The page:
If nothing else I’d hope to appeal to practicing the Golden rule. In this case I’ll use a modified confucian version, “Do not do to others what you would not want done to you”, and I’d add “If you’re not sure ask!”

    Liked by 1 person

    • doug quixote October 30, 2015 at 6:58 pm #

      Paedophilia includes pederasty, which means specifically the love of a man for a boy. Paedophilia is a far wider ranging term. They are not degrees of the same thing.

      Liked by 1 person

      • hudsongodfrey October 30, 2015 at 8:55 pm #

        I may have it wrong if you want to argue all the possible definitions however I really thought I could rely upon these two words to differentiate between thought and deed.

        The phillia refers to a psychiatric disorder, thinking.

        Pederasty refers to the formation of a specific kind of relationship, that between adult male and pre-pubescent boy, which is deemed abusive, though by no means covers or intends in this instance to describe all kinds of child abuse. I’m just associating it with acting upon the phillia, such that thought becomes deed, at which point I hope most people might agree a bright line is crossed.

        Could I have put it differently? Am I aware of common usage? Yes to both.

        I am really only concerned to say intellect and understanding inform choices between thinking and acting in a way that dumbing things down to a ban or a taboo in typical BACWA fashion does not.

        Liked by 1 person

        • doug quixote October 30, 2015 at 10:13 pm #

          When I use a word, it means just what I choose it to mean.

          Humpty Godfrey ? :))

          Liked by 1 person

          • hudsongodfrey October 31, 2015 at 12:17 am #

            Well the way that it’s supposed to work is that we all use the language we agreed upon in the first place. That way we generally manage to understand on another.

            I’ll grant you that there are people who’ll desperately try not to understand something they disagree with to avoid taking the point.

            Nor do I propose that either poets or rappers cease and desist from using the language in new and inventive ways that entertain and delight .

            In this case I’ve explained what I meant. If you’re still lost grab a dictionary and work your way back.


  4. Anonymous October 30, 2015 at 9:08 pm #


    I was a little bit ready to accept Dr Manolopoulos’ argument, if we think about it with the background assumption that parents everywhere would be hard-pressed not to notice the general furore about paedophiles (which incidentally I would attribute not just to the media, but also to the fact that such a large proportion of us have had unwanted sexual experiences in childhood – so it resonates).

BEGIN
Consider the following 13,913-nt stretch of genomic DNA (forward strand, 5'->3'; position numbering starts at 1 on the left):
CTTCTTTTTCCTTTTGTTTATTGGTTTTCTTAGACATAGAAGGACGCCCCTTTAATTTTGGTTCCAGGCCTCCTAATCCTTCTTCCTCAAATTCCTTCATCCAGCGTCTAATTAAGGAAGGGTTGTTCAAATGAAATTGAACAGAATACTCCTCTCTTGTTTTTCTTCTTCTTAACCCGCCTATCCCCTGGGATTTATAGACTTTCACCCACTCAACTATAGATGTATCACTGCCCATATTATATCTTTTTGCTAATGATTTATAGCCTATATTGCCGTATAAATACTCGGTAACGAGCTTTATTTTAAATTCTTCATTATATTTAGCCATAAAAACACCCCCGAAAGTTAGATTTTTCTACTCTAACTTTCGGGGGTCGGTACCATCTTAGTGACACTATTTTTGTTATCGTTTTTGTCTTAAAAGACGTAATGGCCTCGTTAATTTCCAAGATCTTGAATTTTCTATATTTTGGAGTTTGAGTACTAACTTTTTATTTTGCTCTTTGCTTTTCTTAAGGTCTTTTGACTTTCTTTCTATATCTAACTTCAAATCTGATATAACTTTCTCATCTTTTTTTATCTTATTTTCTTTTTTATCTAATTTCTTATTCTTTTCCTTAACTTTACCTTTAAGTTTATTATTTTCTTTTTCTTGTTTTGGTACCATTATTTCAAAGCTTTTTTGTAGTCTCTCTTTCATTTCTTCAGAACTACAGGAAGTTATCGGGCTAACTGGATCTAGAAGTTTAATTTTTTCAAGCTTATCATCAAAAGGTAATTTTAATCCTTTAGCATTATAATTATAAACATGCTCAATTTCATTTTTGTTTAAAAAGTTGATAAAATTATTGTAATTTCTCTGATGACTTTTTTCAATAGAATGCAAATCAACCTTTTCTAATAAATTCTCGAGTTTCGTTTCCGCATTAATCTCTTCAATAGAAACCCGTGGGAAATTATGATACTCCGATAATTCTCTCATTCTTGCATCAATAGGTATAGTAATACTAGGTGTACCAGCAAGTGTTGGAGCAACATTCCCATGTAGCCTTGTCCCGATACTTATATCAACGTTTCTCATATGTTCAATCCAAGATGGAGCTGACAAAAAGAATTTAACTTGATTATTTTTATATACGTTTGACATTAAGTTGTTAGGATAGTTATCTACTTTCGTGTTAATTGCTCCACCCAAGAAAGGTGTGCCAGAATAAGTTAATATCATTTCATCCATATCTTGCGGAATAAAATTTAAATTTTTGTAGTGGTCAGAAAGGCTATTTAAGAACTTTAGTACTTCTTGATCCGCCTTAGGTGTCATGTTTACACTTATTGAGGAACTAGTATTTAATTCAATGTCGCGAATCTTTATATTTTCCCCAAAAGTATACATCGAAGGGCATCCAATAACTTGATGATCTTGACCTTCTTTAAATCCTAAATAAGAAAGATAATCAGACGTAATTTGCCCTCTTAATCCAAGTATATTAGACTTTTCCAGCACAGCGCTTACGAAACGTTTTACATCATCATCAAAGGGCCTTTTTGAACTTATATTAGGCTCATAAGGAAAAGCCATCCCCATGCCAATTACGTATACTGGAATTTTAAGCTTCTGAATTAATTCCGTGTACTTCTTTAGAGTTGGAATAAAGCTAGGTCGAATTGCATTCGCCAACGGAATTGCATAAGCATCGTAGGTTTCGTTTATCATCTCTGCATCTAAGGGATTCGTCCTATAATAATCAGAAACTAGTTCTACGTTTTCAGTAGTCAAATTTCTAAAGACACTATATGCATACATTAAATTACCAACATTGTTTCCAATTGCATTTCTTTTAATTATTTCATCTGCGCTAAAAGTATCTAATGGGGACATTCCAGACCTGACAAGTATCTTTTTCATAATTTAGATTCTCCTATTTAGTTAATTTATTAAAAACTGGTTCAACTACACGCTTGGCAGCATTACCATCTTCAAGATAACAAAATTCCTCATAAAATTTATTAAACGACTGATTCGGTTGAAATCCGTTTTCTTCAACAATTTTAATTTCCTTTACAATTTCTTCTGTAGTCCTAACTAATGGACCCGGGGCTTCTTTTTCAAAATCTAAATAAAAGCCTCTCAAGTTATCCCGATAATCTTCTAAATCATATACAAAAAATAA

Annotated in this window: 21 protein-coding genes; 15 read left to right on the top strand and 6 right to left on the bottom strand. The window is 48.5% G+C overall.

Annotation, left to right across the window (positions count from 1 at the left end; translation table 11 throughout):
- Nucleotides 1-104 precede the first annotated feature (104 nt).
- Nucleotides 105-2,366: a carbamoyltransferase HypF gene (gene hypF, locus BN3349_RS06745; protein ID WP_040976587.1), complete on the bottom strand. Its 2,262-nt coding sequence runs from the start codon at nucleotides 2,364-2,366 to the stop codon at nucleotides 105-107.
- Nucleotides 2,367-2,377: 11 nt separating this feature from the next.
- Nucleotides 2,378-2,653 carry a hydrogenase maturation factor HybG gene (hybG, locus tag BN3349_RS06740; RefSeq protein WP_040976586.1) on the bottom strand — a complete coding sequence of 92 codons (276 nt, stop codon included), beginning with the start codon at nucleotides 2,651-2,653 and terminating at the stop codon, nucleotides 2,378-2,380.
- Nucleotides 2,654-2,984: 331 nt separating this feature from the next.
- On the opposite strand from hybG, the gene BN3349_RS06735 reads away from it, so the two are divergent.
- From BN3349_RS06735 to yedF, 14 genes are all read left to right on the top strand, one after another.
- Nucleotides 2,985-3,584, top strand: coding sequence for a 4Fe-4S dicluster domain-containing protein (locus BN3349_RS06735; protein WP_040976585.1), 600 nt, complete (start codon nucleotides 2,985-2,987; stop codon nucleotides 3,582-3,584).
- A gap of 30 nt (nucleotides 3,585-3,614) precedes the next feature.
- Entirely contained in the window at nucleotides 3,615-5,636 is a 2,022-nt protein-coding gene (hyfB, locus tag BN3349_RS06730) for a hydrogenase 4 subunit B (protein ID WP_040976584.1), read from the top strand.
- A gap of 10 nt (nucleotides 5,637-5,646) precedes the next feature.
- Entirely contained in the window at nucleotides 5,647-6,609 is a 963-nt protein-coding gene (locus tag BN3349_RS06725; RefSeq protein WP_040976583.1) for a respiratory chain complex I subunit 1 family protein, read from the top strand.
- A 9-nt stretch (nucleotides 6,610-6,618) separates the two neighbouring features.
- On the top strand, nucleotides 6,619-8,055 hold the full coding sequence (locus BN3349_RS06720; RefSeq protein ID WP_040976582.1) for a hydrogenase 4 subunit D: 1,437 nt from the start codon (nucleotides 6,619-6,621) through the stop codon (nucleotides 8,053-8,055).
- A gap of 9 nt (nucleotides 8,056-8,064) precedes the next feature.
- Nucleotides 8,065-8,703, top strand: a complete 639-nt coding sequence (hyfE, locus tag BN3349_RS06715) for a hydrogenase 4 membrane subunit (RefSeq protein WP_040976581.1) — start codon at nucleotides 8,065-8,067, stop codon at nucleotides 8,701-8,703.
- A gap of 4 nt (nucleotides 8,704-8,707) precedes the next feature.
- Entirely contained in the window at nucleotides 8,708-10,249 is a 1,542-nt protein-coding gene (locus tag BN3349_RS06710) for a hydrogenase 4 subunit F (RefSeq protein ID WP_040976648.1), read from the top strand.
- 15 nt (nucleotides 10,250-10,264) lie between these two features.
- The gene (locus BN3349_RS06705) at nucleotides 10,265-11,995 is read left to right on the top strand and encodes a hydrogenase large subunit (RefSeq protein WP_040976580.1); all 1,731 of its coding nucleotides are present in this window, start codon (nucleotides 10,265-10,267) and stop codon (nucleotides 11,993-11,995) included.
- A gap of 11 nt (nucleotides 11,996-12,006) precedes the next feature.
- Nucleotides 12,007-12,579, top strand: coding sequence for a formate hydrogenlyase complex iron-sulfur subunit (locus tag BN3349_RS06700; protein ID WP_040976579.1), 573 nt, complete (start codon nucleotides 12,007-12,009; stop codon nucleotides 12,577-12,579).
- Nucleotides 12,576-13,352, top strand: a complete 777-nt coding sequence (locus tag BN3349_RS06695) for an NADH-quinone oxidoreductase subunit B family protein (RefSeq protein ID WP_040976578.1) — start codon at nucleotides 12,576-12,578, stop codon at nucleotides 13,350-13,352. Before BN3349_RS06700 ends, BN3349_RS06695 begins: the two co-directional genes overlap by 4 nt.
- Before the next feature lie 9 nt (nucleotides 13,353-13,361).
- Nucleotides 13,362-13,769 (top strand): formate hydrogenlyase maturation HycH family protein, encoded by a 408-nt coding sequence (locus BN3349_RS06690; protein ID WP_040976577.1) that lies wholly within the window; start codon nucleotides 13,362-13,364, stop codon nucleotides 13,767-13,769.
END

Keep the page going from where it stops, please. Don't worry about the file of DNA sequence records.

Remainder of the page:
But the reason I agree with you Jennifer, is because I think it’s useful to think about, well what if there weren’t any paedophiles? and in this situation I would think that parents would probably want their kids to feel as though they were good-looking. Doesn’t everybody want to be good-looking?

    I also think it’s useful to point out – as you do – that paedophiles will find children attractive regardless of what they’re wearing. Certainly speaking from personal experience, seeing that picture of Tony Abbott in a right-leaning swimming trunk of some description which incessantly pops up on Sheep doesn’t make him any sexier than when he’s fully clothed. Quite the opposite in fact!

    And even less controversially, if people like Dr Manolopoulos want to carelessly throw around the assertion that children are sexual beings, then I think it’s useful to say simultaneously that any sexual activity between an adult and a child is Rape, since CHILDREN ARE INCAPABLE OF CONSENT (and I say this with some reservations about the terminology of “consent”, since I think this is a legalistic term which doesn’t go far enough in an interpersonal setting. I prefer the term “mutual agreement”)

    Incidentally, doll manufacturers are responding to concerns about their products’ influence on kids’ body image. Someone from work sent this around this week:

    Liked by 1 person

    • samjandwich October 30, 2015 at 9:11 pm #

      I’m anonymous BTW. Something went a-computerwise-wry

      Liked by 1 person

      • doug quixote October 30, 2015 at 10:23 pm #

        I doubt that mutual agreement is a useful definition, Sam; desirable as it may be.